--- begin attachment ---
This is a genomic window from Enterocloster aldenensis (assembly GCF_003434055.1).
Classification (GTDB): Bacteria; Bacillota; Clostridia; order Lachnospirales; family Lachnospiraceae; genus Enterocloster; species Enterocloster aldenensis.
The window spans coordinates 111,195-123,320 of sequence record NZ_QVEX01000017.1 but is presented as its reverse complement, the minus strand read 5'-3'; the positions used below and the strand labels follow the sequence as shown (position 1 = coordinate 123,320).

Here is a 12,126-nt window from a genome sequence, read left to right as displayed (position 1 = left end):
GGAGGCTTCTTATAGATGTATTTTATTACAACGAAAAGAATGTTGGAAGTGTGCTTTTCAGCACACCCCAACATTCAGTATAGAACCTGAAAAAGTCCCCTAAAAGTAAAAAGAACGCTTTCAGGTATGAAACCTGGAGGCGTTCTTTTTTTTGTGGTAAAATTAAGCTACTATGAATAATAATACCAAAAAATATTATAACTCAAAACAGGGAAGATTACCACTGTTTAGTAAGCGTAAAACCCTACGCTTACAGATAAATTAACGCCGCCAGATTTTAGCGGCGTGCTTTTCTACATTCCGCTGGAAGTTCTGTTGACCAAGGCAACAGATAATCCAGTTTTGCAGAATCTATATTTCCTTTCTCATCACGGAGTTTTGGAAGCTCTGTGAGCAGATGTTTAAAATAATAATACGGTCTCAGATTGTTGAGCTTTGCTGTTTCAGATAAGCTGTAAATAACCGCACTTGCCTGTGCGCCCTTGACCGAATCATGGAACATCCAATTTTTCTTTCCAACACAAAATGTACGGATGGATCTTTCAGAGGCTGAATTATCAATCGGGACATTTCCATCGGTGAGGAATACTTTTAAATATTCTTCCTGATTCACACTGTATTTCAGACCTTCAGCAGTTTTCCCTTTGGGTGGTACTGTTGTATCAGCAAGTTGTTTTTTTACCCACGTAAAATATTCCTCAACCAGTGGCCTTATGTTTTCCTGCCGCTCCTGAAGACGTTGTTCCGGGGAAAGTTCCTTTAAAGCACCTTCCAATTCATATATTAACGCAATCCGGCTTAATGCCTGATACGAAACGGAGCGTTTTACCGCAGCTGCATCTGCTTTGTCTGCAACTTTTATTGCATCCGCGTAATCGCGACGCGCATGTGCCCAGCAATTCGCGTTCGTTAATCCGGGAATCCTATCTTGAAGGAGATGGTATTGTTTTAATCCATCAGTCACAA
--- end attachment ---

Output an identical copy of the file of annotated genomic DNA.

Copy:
This is a genomic window from Enterocloster aldenensis (assembly GCF_003434055.1).
Classification (GTDB): Bacteria; Bacillota; Clostridia; order Lachnospirales; family Lachnospiraceae; genus Enterocloster; species Enterocloster aldenensis.
The window spans coordinates 111,195-123,320 of sequence record NZ_QVEX01000017.1 but is presented as its reverse complement, the minus strand read 5'-3'; the positions used below and the strand labels follow the sequence as shown (position 1 = coordinate 123,320).

Here is a 12,126-nt window from a genome sequence, read left to right as displayed (position 1 = left end):
GGAGGCTTCTTATAGATGTATTTTATTACAACGAAAAGAATGTTGGAAGTGTGCTTTTCAGCACACCCCAACATTCAGTATAGAACCTGAAAAAGTCCCCTAAAAGTAAAAAGAACGCTTTCAGGTATGAAACCTGGAGGCGTTCTTTTTTTTGTGGTAAAATTAAGCTACTATGAATAATAATACCAAAAAATATTATAACTCAAAACAGGGAAGATTACCACTGTTTAGTAAGCGTAAAACCCTACGCTTACAGATAAATTAACGCCGCCAGATTTTAGCGGCGTGCTTTTCTACATTCCGCTGGAAGTTCTGTTGACCAAGGCAACAGATAATCCAGTTTTGCAGAATCTATATTTCCTTTCTCATCACGGAGTTTTGGAAGCTCTGTGAGCAGATGTTTAAAATAATAATACGGTCTCAGATTGTTGAGCTTTGCTGTTTCAGATAAGCTGTAAATAACCGCACTTGCCTGTGCGCCCTTGACCGAATCATGGAACATCCAATTTTTCTTTCCAACACAAAATGTACGGATGGATCTTTCAGAGGCTGAATTATCAATCGGGACATTTCCATCGGTGAGGAATACTTTTAAATATTCTTCCTGATTCACACTGTATTTCAGACCTTCAGCAGTTTTCCCTTTGGGTGGTACTGTTGTATCAGCAAGTTGTTTTTTTACCCACGTAAAATATTCCTCAACCAGTGGCCTTATGTTTTCCTGCCGCTCCTGAAGACGTTGTTCCGGGGAAAGTTCCTTTAAAGCACCTTCCAATTCATATATTAACGCAATCCGGCTTAATGCCTGATACGAAACGGAGCGTTTTACCGCAGCTGCATCTGCTTTGTCTGCAACTTTTATTGCATCCGCGTAATCGCGACGCGCATGTGCCCAGCAATTCGCGTTCGTTAATCCGGGAATCCTATCTTGAAGGAGATGGTATTGTTTTAATCCATCAGTCACAA